Proposed changes to IRA plans offer a better deal for even the smallest businesses.
Now that companies with up to 100 employees are taking advantage of the new Savings Incentive Match Plan for Employees (SIMPLE) pension plans authorized last August, Congress and President Clinton are proposing very similar Individual Retirement Account (IRA) expansion proposals to help smaller businesses, such as sole proprietorships.
Congress and the president want income caps restricting tax deductibility to be lifted and a new kind of IRA that allows individuals to withdraw funds tax-free. Senate Republicans included those proposals in their American Family Tax Relief Act. Sens. William V. Roth (R-DE) and John Breaux (D-LA) have introduced another bill, the bipartisan Savings and Investment Act of 1997, which has Democratic support. Clinton's plan is included in his fiscal 1998 budget proposal.
Right now, people who earn more than $25,000 (if single) or more than $40,000 (if married) are allowed only limited (if any) tax deductions on annual IRA contributions. Both Congressional bills lift those $25,000/$40,000 limits in five annual stages until there is no dollar cap on full tax deductibility. Clinton's plan keeps the cap, but at double current levels. All three proposals index the maximum $2,000 contribution for inflation, allowing it to rise in $500 increments.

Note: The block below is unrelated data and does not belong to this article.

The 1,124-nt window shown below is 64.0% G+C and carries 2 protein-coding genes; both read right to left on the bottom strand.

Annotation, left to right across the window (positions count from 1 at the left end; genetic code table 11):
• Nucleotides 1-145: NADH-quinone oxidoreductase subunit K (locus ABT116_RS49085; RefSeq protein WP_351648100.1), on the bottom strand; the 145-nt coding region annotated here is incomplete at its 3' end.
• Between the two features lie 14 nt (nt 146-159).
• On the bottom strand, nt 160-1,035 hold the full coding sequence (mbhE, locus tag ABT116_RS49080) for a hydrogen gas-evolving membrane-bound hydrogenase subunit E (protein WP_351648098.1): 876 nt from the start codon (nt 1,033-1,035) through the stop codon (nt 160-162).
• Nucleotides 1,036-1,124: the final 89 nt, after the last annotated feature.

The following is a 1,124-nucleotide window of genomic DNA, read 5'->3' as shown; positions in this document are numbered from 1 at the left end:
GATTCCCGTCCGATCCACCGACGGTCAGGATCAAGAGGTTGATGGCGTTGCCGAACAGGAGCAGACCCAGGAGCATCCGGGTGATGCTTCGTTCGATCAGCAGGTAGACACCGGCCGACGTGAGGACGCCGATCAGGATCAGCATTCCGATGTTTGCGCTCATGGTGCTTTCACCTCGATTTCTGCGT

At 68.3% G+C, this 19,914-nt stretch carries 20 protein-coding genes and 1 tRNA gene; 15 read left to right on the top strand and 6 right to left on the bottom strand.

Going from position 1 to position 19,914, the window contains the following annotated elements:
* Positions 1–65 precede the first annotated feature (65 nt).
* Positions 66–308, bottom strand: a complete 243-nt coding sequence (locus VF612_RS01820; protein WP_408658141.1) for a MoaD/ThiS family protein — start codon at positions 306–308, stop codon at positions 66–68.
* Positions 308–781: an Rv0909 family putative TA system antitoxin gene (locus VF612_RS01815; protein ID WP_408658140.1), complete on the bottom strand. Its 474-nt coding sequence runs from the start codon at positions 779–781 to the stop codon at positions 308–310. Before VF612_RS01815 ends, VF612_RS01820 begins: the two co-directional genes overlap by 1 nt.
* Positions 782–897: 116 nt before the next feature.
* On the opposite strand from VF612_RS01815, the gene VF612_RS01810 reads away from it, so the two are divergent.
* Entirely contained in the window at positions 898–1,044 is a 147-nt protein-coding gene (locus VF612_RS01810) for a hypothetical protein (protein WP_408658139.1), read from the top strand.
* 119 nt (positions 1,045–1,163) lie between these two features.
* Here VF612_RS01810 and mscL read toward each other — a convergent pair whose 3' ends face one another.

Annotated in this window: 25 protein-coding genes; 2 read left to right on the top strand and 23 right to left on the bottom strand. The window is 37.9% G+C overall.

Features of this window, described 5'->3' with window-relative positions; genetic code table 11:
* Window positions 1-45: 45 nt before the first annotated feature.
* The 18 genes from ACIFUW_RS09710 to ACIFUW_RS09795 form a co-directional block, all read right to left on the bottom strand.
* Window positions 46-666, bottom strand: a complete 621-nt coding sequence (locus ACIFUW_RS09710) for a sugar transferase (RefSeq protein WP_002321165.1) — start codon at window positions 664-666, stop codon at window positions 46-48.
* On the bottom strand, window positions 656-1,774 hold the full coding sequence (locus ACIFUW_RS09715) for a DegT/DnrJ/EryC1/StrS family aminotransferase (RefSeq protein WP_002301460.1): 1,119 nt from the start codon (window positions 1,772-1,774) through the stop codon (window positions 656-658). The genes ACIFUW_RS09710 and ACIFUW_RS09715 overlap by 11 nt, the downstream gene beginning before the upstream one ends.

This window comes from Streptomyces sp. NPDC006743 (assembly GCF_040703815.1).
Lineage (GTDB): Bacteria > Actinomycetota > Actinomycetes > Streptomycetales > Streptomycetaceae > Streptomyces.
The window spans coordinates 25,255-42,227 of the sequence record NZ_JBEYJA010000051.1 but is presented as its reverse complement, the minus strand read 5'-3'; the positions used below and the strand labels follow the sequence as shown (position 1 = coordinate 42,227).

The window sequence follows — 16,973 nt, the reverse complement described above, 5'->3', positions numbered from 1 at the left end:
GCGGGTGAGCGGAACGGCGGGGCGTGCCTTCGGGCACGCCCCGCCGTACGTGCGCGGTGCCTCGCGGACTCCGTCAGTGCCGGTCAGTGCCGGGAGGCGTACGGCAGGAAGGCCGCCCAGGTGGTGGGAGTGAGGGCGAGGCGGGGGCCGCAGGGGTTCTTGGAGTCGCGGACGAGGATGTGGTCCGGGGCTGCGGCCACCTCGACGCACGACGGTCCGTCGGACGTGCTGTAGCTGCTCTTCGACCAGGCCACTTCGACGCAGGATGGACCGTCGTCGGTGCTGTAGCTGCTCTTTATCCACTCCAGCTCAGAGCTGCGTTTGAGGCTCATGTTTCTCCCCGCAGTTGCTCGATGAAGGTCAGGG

All three plans also offer a big new benefit. With current IRAs, the annual contribution may be tax deductible and no tax is paid on the annual earned interest. When funds are withdrawn at retirement, then taxes are paid. The new benefit is what Roth and Breaux term an "IRA Plus Account." Annual contributions would not be tax deductible, and there would still be no tax on interest earned--plus no tax would be paid when money was withdrawn at age 591/2, as long as the account had existed at least five years. Clinton goes a step further by establishing no age limit.
Benson Goldstein, tax counsel to the National Association for the Self-Employed, says the IRA Plus is a far better deal than current IRAs. There's one problem, though: Business owners who have built up "old style" IRAs and want to convert them to IRA Plus accounts would have to pay back to the U.S. Treasury some, if not all, of past tax benefits they accrued.
While Democrats and Republicans seem to agree on IRA expansion, there is some difference of opinion on changes Democrats seek for small-business pensions, including the SIMPLE pensions authorized in 1996. The Senate Democratic leadership backs the Retirement Security Act (S.14), which includes a requirement that employers who set up SIMPLE pension plans contribute at least 1 percent of each employee's income to their SIMPLE account, whether or not the employee makes a contribution.
The bill would also prohibit 401(k) plans from investing more than 10 percent of employee contributions in employer securities or property unless the plan participants themselves direct it.
On the plus side, S.14 would provide certain employers with fewer than 50 workers a tax credit of up to $500 for start-up costs associated with qualified pension plans.